The Passage

Marijana Hameršak and Selma Banich

This work of Selma Banich & Marijana Hameršak that emerged in collaboration with the Women to Women Collective is a collection of portraits of migrants who lost their lives on the perilous journeys in the Balkans.


Setareh Ghoreishi

In “Baggage,” I struggle with my baggage, all that I carry with me from home. Every day I carry my memories of Iran with me–with all the emotions and thoughts that brings. This performance shows the complexity inherent in both leaving and staying.

RMF: [Pre]Conceptions of a Movement & Interview with Zaynab Asmal

Zaynab Asmal, interviewed by Koni Benson

RMF:[Pre]Conceptions of a Movement, is a comic book written and drawn by Zaynab Asmal. It was the product of a final assignment for a third year history course “African History Through Comic Books: History for What and For Whom?” designed and taught by Koni Benson, a postdoctoral fellow at the time, at the University of Cape Town in 2016. 

Remembering, Honoring and Grieving Migrant Deaths: Unsettling the Politics of Grave Silence

Emina Bužinkić

Emina Bužinkić I write these lines to remember, record and grieve fallen migrants who fiercely fought against the relentless border regimes in the Balkans and wider European geographies. Pushed into despair and ultimately robbed of breath, thousands of migrants attempt to cross the perilous terrains of the Balkans only to meet police batons, electric shocks,…

SKMS Code of Conduct

Sangtin Kisan Mazdoor Sangathan (SKMS)
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A code of conduct for Code of Conduct for Researchers, Writers, Filmmakers and Others Interested in Working with the Sangathan. By the Sangtin Kisan Mazdoor Sangathan (SKMS)


Agléška Cohen-Rencountre
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An original work written and performed by Agléška Cohen-Rencountre (Lower Brule Sioux Tribe).

Muddy Truth

Katayoun Amjadi

Original artwork by Katayoun Amjadi.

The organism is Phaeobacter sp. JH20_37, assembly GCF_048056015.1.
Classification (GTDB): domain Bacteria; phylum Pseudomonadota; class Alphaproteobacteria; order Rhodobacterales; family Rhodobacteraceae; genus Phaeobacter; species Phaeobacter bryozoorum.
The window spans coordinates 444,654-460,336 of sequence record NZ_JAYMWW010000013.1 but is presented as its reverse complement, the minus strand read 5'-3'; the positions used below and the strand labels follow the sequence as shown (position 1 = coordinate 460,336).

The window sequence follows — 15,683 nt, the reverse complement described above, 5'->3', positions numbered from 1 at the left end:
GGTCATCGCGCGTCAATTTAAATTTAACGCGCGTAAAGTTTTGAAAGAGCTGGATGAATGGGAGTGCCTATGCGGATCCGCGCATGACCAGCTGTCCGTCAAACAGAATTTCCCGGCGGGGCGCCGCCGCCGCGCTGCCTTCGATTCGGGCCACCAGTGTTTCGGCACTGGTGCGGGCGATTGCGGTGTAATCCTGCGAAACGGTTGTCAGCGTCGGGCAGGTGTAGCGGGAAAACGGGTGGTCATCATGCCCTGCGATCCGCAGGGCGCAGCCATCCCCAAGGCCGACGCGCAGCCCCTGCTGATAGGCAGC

The Octagon

Ghadeer Alkhenaizi and Sara Musaifer

Our story began with a conversation between two friends, Ghadeer and Sara, walking back to the university library after a quick dinner in Dinkytown on a cold evening in December 2017. Fueled by the crisp air that filled our lungs, our feet rushed through crowded pavements and across busy streets, making their way through a fog of breath exhaled by warm bodies and buildings. Soon enough, our minds wandered away in denial, escaping the painful one mile walk under the cloak of another harsh Minneapolitan winter. Naturally, we both started thinking of home: Bahrain, or should we say: Bahrains?

This is Not an Eggplant

Katayoun Amjadi

Katayoun Amjadi’s multimedia installations and visual poems, This is Not an Eggplant and Diaries of a Village Potter, question the “collective” and meditates on the course of political and environmental shifts.

Not Everything that Shines is Gold

Ericka A. Lara Ovares and Juliana Vélez
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Collaborative writing isn’t easy. In the fall of 2017, Juliana and I (Ericka) took a class on ‘Ways of Knowing: Approaches to Knowledge and Truth in Development Studies and Social Justice’ that encouraged us to write together. Even though our fields are very different, we discovered we had a love for nature and our homelands in common. We took the opportunity to write on what threatens the vitality of our countries’ environments, and to write in a way that also reflects our people’s struggles to maintain sovereignty over their lands.

Vellai Mozhi

Marappachi Theatre, A. Mangai, A. Revathi, and Tamilarasi Anandavalli

We live in a time when conflict and destruction are no longer the exception but the norm. It often feels like a dark cloud is looming over us. However, those of us who have chosen to live with the purpose of changing the world to the best of our ability always see a silver lining to these clouds. Here we feature a performance of A. Revathi’s Vellai Mozhi directed by A. Mangai as well as a bilingual (Tamil/English) panel discussion on the role of art in queer activism. We also include written comments from Mangai and Revathi on how art, theatre, and Vellai Mozhi have presented issues of sexuality in Tamil Nadu.